[LLVMdev] Ideas for representing vector gather/scatter and masks in LLVM IR
dag at cray.com
Tue Aug 5 11:27:28 PDT 2008
On Tuesday 05 August 2008 12:39, Dan Gohman wrote:
> On Tue, August 5, 2008 8:32 am, David Greene wrote:
> > On Monday 04 August 2008 17:56, Dan Gohman wrote:
> >> The applymask approach leverages use-def information rather than
> >> what can be thought of as duplicating a subset of it, making the IR
> > I don't understand what you mean by "duplicating" here.
> If you look just at the case where every instruction in a
> given use-def sub-dag uses the same mask, adding that mask as
> an operand to all of them is largely just duplicating the
> information about them all being connected. This is the common
> case that applymask is aimed at.
But why couldn't one argue the same thing for other operands and make
LLVM IR a stack machine? It just seems strange to me to treat a
fundamental part of the IR differently simply because it came along
> In the case where multiple masks are used, applymask can still
> cope, but the neat thing is that in this case it serves to
> mark the dataflow edges where masks change.
What advantage does that give over explicit masks in SSA form? PHI nodes do
the same thing.
> > You need some
> > kind of use-def information for the masks themselves because at some
> > point they need to be register-allocated.
> What I'm talking about here is just in LLVM IR. I agree that we want
> mask registers as operands during register allocation, and probably
> also instruction selection.
So how does isel go from an implicit-masked LLVM IR to an
explicit-masked MachineInstruction? And then wouldn't all Machine
passes need to understand mask operands?
> > Think about instcombine. It's matching patterns. If the matcher doesn't
> > look at masks, that may be ok most of the time (mod corner cases which
> > I fully appreciate can be a real pain to track down). If we want fancy
> > instcombine tricks that understand masks, we can add those later.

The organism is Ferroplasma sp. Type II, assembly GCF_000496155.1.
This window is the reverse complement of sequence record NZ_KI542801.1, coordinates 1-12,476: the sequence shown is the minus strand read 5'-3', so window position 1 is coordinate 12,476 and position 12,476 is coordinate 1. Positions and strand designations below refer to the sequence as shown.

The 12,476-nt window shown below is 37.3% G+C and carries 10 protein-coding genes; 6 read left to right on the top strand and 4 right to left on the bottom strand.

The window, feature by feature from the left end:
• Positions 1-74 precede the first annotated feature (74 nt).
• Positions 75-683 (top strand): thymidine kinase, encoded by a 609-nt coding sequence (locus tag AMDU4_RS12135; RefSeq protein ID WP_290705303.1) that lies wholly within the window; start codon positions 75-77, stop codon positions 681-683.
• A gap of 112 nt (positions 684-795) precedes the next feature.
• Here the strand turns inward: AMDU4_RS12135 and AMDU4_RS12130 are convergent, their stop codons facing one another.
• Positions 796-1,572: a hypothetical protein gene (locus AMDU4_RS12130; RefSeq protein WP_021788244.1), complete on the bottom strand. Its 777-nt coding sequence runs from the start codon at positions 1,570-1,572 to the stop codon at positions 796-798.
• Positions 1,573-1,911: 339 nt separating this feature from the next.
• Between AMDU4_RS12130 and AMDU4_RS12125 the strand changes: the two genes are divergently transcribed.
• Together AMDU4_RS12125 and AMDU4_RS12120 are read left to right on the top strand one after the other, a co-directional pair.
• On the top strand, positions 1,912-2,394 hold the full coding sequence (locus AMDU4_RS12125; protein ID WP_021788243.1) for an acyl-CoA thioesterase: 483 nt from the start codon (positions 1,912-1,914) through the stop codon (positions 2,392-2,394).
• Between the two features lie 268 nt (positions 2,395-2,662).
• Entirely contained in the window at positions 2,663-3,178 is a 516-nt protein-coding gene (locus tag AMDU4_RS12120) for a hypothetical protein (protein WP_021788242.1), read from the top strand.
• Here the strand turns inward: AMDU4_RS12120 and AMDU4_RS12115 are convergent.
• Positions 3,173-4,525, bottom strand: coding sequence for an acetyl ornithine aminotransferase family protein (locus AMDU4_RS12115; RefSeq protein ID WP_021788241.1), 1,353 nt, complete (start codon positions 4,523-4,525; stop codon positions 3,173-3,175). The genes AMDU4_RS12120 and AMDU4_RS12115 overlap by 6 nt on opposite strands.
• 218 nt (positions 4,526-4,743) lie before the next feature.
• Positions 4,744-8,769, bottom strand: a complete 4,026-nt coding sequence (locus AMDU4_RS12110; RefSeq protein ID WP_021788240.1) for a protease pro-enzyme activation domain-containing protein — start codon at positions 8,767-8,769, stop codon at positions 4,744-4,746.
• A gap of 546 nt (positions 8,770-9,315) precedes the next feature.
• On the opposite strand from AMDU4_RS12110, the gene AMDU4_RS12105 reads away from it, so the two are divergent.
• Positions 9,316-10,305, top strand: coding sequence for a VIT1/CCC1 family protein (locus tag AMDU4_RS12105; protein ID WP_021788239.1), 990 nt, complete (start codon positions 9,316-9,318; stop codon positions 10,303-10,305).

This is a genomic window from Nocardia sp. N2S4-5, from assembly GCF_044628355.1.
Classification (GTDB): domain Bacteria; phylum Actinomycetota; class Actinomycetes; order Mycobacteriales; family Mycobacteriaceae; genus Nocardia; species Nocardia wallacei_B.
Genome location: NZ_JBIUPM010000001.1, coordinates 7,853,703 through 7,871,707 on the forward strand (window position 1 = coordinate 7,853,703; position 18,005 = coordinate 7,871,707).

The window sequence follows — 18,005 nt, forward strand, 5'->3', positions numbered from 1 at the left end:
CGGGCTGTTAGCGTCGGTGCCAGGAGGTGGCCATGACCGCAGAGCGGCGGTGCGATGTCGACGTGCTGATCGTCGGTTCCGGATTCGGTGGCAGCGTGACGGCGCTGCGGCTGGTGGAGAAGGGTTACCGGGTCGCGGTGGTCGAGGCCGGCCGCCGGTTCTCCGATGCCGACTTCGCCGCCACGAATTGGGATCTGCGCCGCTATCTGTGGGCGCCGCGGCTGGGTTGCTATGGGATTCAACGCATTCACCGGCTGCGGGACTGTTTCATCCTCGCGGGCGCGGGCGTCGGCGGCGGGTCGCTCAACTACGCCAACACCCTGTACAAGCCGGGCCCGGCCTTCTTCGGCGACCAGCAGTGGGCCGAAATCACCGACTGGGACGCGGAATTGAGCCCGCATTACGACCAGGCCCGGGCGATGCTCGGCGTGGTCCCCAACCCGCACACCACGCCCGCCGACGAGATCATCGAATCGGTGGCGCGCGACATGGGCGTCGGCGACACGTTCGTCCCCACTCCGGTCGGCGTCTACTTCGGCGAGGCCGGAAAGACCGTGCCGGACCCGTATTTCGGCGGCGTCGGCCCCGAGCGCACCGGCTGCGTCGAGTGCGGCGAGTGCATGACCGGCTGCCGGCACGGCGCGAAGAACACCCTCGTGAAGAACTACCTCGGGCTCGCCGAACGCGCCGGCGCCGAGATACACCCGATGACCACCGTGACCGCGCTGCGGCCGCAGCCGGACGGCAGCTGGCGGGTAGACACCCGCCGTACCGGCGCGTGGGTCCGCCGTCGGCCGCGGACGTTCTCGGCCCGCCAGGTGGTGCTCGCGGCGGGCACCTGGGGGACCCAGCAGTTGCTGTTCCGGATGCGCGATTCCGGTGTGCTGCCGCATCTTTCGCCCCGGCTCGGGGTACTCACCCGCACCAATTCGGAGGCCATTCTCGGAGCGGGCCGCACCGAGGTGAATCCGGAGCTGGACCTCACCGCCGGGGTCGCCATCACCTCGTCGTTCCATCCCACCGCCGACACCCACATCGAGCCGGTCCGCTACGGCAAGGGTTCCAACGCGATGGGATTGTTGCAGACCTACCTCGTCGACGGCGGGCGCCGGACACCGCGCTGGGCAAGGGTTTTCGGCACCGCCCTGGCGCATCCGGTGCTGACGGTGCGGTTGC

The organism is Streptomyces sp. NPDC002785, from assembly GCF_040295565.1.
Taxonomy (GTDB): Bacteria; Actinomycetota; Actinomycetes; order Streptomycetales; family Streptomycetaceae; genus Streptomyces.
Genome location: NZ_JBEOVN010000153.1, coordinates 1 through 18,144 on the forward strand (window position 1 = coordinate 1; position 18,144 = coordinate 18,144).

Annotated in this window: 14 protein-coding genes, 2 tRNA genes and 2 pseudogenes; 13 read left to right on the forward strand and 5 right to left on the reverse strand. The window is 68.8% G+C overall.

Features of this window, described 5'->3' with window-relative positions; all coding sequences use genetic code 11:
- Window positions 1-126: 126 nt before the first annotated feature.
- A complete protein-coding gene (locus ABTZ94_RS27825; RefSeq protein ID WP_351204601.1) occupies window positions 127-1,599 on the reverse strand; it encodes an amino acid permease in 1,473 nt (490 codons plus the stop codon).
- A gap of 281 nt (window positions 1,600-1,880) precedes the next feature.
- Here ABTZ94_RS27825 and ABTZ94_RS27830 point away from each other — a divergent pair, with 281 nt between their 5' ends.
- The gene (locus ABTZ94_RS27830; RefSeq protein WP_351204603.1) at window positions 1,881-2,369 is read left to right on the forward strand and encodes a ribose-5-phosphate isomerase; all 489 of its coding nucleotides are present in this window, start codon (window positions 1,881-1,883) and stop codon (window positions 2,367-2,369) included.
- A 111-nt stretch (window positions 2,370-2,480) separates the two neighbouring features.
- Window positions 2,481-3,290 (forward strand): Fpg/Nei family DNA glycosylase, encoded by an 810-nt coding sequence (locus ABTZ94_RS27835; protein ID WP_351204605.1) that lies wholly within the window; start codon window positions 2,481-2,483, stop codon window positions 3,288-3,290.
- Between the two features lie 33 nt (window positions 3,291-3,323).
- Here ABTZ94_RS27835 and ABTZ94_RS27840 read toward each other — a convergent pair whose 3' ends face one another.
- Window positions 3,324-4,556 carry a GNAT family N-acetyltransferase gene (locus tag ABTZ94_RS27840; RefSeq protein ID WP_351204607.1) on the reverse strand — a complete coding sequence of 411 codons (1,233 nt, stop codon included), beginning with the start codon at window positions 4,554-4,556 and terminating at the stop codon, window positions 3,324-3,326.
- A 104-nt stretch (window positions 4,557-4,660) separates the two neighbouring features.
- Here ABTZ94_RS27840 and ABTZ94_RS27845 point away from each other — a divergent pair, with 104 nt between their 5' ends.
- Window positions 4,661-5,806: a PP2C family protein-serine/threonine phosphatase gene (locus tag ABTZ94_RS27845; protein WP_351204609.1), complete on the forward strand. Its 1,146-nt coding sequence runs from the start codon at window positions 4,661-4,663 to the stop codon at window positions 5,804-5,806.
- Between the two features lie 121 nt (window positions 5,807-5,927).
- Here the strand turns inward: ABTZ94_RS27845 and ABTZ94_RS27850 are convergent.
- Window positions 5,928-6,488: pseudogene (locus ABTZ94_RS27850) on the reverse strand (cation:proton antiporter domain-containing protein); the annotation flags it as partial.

> If masks are operands, instcombine will need to check if all the
> relevent masks match before many of the transformations it does,
I'm not sure about "many." Many of instcombines tricks are based on
expression reorderings which are valid with or without masks. We might
need to do some mask manipulation (ANDing or ORing them, for example)
but we'd have to do that anyway with applymask if the incoming masks
to expressions being combined don't match. We'd have to introduce a new
applymask that takes the result of the logical mask operation.
So, it seems to me that instcombine needs to check and manipulate masks
We'd have to be careful about not introducing traps but again instcombine will
have to worry about that with applymask as well in the general case.
It strikes me that you're indicating that with applymask, instcombine can just
ignore the implicit mask operand on every instruction (because it isn't
explicit and instcombine doesn't look at it right now). I'm in fact saying
the exact same thing, except masks would be explicit and instcombine would
just not look at those operands.
Neither solution eliminates the need for instcombine to be careful and consult
masks from time to time.
Perhaps I'm totally missing something. Concrete examples would be helpful.
> and it'll need to take care to put the mask operand in the
> instructions it creates.
Or create a new applymask if it needs to generate new masks as the result of
> With applymask, I believe instcombine wouldn't require any
> modifications, except things like "case ApplyMaskInst: break;" in
> a few places. Applymask makes masks in the IR so easy to reason
> about, most passes won't need to do any special reasoning.
I don't think this is quite right. See the comment above.